Within The Recording Academy Producers & Engineers Wing, leading producers and engineers are fully engaged in hi-res audio. This will enable digital enthusiasts to get closer to their favorite music and experience it the way the artist originally intended.
It all adds up to the incredible HRA experience that was dramatically on display during CES. But for high resolution audio, this is only the beginning. There’s much more to come!
"It sounds awful."
A good friend of mine spent a lot of money a few years ago on an aftermarket sound system for her beloved 1966 Mercedes sedan. Now, she's not a happy camper. A quick listen confirmed things. The sound quality was a notch or two above AM radio (hey, no offense AM).
A look at the gear and the installation left me a bit puzzled as the equipment was of good quality and the installation was a work of art. Perhaps a crossover failed, an amp fried or some cabling came loose. I asked her how it sounded when she first bought it. "Fantastic, but now it just sounds…blech." I thought "blech" was pretty charitable given the expense of the system. Yes, all the speakers seemed to be working, we could get more than enough volume and there was prodigious bass, but…
When I asked her to play some different music, she grabbed her iPod Shuffle to skip to another track. We listened to a few more songs from her collection, some sounded a bit better and some a bit worse. But none of them sounded that fantastic.
I retrieved a CD from my car (Thomas Dolby's wonderful "Aliens Ate My Buick") that I often use as a reference and the system sound came alive. Her jaw dropped and a huge smile lit up her face. "Wow! You fixed it. What was the problem?"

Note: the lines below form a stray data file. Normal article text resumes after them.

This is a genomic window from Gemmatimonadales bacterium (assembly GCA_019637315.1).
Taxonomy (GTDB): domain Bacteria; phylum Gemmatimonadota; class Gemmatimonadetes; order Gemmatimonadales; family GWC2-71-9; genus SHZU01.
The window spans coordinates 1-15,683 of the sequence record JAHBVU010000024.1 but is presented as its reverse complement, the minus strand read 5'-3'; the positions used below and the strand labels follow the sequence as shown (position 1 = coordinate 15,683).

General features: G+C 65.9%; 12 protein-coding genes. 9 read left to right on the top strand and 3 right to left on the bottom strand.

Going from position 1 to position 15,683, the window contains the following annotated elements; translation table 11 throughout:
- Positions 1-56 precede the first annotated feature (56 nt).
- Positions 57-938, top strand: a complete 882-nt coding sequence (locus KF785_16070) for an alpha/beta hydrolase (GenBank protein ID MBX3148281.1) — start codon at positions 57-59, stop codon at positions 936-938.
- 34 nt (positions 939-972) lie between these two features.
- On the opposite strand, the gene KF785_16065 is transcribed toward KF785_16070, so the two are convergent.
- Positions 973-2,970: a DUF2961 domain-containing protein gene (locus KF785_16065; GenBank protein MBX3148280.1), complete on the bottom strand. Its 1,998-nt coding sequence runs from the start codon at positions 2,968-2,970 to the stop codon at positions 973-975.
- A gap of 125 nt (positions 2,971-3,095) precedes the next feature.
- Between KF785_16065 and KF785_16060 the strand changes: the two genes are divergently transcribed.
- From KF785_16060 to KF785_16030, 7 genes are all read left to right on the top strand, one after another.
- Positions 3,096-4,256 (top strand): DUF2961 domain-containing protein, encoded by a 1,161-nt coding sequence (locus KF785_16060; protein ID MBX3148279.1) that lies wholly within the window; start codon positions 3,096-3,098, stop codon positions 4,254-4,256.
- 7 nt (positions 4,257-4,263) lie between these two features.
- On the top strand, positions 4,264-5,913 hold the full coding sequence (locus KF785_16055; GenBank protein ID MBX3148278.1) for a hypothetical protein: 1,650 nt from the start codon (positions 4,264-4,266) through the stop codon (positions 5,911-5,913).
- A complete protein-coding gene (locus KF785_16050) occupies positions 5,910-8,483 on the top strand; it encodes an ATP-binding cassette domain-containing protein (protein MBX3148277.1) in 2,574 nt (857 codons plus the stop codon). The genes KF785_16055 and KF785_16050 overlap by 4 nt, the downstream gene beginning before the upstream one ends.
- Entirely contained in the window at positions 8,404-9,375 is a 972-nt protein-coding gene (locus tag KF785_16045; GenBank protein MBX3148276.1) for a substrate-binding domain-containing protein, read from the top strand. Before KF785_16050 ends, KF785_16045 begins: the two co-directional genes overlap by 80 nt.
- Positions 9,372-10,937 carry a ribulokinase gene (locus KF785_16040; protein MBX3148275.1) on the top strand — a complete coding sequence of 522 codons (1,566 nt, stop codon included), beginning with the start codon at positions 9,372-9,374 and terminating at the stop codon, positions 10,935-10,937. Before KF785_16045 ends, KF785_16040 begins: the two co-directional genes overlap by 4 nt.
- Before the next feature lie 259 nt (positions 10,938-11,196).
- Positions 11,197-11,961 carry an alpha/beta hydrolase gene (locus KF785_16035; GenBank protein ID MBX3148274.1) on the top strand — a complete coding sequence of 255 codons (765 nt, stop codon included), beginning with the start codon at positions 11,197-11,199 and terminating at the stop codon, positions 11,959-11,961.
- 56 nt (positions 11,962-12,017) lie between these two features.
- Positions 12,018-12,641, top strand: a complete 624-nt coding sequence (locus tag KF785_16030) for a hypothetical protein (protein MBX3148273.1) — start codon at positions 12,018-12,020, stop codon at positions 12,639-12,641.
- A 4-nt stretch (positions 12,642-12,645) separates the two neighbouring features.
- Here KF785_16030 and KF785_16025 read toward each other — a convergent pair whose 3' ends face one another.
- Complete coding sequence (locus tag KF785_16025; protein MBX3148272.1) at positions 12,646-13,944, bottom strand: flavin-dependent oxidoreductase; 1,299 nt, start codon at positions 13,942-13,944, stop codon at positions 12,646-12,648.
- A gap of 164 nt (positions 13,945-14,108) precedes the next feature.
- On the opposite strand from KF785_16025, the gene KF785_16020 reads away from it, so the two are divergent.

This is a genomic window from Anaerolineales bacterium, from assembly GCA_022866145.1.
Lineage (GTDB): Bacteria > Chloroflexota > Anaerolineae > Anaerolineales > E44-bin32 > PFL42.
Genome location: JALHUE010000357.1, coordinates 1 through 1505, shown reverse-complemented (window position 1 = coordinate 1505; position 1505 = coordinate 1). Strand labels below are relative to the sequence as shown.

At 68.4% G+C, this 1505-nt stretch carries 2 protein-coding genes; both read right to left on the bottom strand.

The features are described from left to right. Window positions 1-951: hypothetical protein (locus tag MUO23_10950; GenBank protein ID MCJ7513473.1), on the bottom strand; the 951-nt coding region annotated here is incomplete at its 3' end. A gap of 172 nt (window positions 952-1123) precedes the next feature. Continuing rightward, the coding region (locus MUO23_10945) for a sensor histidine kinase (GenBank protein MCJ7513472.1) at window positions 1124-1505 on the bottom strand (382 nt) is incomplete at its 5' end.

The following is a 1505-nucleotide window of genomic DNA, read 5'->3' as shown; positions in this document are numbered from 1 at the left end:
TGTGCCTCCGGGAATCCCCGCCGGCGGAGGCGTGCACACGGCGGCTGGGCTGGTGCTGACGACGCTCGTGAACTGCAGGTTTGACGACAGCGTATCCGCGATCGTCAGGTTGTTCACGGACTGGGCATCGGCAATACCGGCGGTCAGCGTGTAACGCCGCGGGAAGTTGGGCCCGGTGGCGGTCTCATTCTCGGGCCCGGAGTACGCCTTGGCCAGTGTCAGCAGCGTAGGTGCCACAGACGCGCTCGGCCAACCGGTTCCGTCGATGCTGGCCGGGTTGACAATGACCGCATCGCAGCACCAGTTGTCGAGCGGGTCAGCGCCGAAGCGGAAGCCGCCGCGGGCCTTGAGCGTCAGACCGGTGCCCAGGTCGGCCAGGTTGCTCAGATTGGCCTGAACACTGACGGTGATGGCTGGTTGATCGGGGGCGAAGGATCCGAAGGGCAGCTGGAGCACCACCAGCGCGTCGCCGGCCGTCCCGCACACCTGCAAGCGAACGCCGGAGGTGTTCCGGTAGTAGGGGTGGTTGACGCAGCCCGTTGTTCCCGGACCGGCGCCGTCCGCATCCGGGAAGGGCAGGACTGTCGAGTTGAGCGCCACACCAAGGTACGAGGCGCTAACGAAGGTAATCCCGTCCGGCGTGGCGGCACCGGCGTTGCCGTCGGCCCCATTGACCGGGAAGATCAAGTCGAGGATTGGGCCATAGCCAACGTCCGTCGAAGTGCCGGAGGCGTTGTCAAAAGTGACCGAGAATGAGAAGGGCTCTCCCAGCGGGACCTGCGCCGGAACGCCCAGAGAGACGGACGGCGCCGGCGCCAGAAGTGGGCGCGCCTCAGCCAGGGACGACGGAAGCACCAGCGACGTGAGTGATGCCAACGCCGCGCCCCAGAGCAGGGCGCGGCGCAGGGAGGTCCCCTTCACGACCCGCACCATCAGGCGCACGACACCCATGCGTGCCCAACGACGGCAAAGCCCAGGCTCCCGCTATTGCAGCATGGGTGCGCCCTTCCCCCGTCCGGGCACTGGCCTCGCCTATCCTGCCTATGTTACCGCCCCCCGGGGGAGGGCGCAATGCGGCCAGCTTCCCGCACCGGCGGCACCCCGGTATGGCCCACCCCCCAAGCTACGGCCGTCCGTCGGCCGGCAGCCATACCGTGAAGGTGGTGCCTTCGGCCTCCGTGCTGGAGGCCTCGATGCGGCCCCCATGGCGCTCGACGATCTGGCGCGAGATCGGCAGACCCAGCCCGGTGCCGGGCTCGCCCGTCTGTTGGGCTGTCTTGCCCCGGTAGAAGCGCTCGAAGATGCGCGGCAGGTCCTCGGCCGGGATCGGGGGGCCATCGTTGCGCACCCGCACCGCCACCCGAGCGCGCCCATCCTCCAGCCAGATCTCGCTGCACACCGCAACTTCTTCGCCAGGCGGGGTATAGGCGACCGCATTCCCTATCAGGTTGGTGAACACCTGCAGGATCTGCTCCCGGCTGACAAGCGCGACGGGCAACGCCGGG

There was nothing wrong with the system; the problem was GiGo (Garbage in, Garbage out). Her music library was comprised of low resolution compressed music she purchased online. I held up her tiny music player. It is truly an engineering marvel. However, its diminutive size graphically underlined the toll that convenience and instant gratification had taken on her enjoyment. In squeezing her music down to fit into the miniscule player, she had lost some essence of the music.
Ironically, while the recording industry has evolved to better-than-CD quality High Resolution Audio, most listeners are only hearing worse than CD quality "lossy" music (which has been data compressed for portability and easy downloading).
So how does one avoid GiGo in today's music listening landscape?
1) Stop buying music that has been compressed in a lossy format. That includes AAC (most notably used in the iTunes store) and MP3 (used by Amazon, Google and most other services). Instead, look for retailers offering formats like DSD, FLAC and WAV. At a minimum, buy the CD. You can easily create a compressed version for listening on your phone but still have an uncompressed digital CD for home listening. You'll also be in a good position in the future when your music player isn't limited to lossy, compressed music files. Remember, once the music has been compressed with a lossy system, you can never restore what was lost!